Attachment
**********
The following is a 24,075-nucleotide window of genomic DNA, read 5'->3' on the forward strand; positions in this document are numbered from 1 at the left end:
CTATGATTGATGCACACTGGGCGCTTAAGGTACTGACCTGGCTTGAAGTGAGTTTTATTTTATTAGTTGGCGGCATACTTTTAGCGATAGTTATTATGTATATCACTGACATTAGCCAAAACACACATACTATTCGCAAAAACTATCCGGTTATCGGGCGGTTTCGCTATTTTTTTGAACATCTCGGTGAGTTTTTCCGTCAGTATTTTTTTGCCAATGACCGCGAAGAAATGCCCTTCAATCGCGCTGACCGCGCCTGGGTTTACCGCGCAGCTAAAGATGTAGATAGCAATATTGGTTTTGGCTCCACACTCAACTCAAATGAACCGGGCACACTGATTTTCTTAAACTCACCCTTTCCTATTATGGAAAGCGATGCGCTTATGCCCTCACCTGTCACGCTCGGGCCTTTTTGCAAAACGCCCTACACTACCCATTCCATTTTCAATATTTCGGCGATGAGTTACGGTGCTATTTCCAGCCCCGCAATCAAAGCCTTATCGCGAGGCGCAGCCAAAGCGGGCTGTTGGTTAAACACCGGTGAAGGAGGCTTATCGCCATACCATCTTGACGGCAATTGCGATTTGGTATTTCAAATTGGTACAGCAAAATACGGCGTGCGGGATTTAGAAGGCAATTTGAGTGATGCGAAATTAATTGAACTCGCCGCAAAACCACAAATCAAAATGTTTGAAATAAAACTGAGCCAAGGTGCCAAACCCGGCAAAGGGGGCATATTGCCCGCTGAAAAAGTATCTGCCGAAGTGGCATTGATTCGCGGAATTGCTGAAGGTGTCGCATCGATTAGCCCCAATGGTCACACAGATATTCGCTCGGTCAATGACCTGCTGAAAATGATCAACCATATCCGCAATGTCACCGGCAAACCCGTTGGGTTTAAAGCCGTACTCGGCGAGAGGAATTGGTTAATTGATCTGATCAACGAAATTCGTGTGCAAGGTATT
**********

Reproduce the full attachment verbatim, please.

The following is a 24,075-nucleotide window of genomic DNA, read 5'->3' on the forward strand; positions in this document are numbered from 1 at the left end:
CTATGATTGATGCACACTGGGCGCTTAAGGTACTGACCTGGCTTGAAGTGAGTTTTATTTTATTAGTTGGCGGCATACTTTTAGCGATAGTTATTATGTATATCACTGACATTAGCCAAAACACACATACTATTCGCAAAAACTATCCGGTTATCGGGCGGTTTCGCTATTTTTTTGAACATCTCGGTGAGTTTTTCCGTCAGTATTTTTTTGCCAATGACCGCGAAGAAATGCCCTTCAATCGCGCTGACCGCGCCTGGGTTTACCGCGCAGCTAAAGATGTAGATAGCAATATTGGTTTTGGCTCCACACTCAACTCAAATGAACCGGGCACACTGATTTTCTTAAACTCACCCTTTCCTATTATGGAAAGCGATGCGCTTATGCCCTCACCTGTCACGCTCGGGCCTTTTTGCAAAACGCCCTACACTACCCATTCCATTTTCAATATTTCGGCGATGAGTTACGGTGCTATTTCCAGCCCCGCAATCAAAGCCTTATCGCGAGGCGCAGCCAAAGCGGGCTGTTGGTTAAACACCGGTGAAGGAGGCTTATCGCCATACCATCTTGACGGCAATTGCGATTTGGTATTTCAAATTGGTACAGCAAAATACGGCGTGCGGGATTTAGAAGGCAATTTGAGTGATGCGAAATTAATTGAACTCGCCGCAAAACCACAAATCAAAATGTTTGAAATAAAACTGAGCCAAGGTGCCAAACCCGGCAAAGGGGGCATATTGCCCGCTGAAAAAGTATCTGCCGAAGTGGCATTGATTCGCGGAATTGCTGAAGGTGTCGCATCGATTAGCCCCAATGGTCACACAGATATTCGCTCGGTCAATGACCTGCTGAAAATGATCAACCATATCCGCAATGTCACCGGCAAACCCGTTGGGTTTAAAGCCGTACTCGGCGAGAGGAATTGGTTAATTGATCTGATCAACGAAATTCGTGTGCAAGGTATT